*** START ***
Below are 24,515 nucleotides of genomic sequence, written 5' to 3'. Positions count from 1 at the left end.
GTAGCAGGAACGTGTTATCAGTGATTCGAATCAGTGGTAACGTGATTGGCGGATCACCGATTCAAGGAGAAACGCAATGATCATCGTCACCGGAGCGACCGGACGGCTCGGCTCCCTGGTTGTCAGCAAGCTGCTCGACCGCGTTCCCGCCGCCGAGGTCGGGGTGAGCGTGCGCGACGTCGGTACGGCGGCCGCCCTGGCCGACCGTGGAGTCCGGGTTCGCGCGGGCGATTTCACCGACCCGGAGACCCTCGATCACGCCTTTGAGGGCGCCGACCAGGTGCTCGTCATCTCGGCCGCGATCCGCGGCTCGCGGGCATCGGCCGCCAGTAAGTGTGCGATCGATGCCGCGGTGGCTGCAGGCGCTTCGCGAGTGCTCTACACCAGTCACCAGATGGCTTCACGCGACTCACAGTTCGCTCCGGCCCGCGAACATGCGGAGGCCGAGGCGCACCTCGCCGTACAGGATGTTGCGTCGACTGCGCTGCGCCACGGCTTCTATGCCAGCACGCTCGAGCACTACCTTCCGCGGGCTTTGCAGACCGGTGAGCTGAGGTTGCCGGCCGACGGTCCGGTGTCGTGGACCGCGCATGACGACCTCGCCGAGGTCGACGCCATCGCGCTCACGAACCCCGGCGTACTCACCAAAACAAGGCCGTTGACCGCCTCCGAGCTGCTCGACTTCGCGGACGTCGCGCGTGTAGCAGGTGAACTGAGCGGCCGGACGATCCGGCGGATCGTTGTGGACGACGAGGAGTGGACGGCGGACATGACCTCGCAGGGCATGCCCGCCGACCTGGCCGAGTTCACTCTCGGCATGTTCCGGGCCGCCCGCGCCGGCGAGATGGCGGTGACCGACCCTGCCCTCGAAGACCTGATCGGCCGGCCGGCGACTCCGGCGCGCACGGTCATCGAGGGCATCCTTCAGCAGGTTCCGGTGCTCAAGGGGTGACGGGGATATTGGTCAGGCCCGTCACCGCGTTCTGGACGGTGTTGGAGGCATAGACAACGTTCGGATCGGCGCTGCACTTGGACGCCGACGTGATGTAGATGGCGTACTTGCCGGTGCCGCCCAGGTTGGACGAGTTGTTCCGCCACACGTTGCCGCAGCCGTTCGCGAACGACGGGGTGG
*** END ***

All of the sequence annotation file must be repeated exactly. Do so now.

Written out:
Below are 24,515 nucleotides of genomic sequence, written 5' to 3'. Positions count from 1 at the left end.
GTAGCAGGAACGTGTTATCAGTGATTCGAATCAGTGGTAACGTGATTGGCGGATCACCGATTCAAGGAGAAACGCAATGATCATCGTCACCGGAGCGACCGGACGGCTCGGCTCCCTGGTTGTCAGCAAGCTGCTCGACCGCGTTCCCGCCGCCGAGGTCGGGGTGAGCGTGCGCGACGTCGGTACGGCGGCCGCCCTGGCCGACCGTGGAGTCCGGGTTCGCGCGGGCGATTTCACCGACCCGGAGACCCTCGATCACGCCTTTGAGGGCGCCGACCAGGTGCTCGTCATCTCGGCCGCGATCCGCGGCTCGCGGGCATCGGCCGCCAGTAAGTGTGCGATCGATGCCGCGGTGGCTGCAGGCGCTTCGCGAGTGCTCTACACCAGTCACCAGATGGCTTCACGCGACTCACAGTTCGCTCCGGCCCGCGAACATGCGGAGGCCGAGGCGCACCTCGCCGTACAGGATGTTGCGTCGACTGCGCTGCGCCACGGCTTCTATGCCAGCACGCTCGAGCACTACCTTCCGCGGGCTTTGCAGACCGGTGAGCTGAGGTTGCCGGCCGACGGTCCGGTGTCGTGGACCGCGCATGACGACCTCGCCGAGGTCGACGCCATCGCGCTCACGAACCCCGGCGTACTCACCAAAACAAGGCCGTTGACCGCCTCCGAGCTGCTCGACTTCGCGGACGTCGCGCGTGTAGCAGGTGAACTGAGCGGCCGGACGATCCGGCGGATCGTTGTGGACGACGAGGAGTGGACGGCGGACATGACCTCGCAGGGCATGCCCGCCGACCTGGCCGAGTTCACTCTCGGCATGTTCCGGGCCGCCCGCGCCGGCGAGATGGCGGTGACCGACCCTGCCCTCGAAGACCTGATCGGCCGGCCGGCGACTCCGGCGCGCACGGTCATCGAGGGCATCCTTCAGCAGGTTCCGGTGCTCAAGGGGTGACGGGGATATTGGTCAGGCCCGTCACCGCGTTCTGGACGGTGTTGGAGGCATAGACAACGTTCGGATCGGCGCTGCACTTGGACGCCGACGTGATGTAGATGGCGTACTTGCCGGTGCCGCCCAGGTTGGACGAGTTGTTCCGCCACACGTTGCCGCAGCCGTTCGCGAACGACGGGGTGG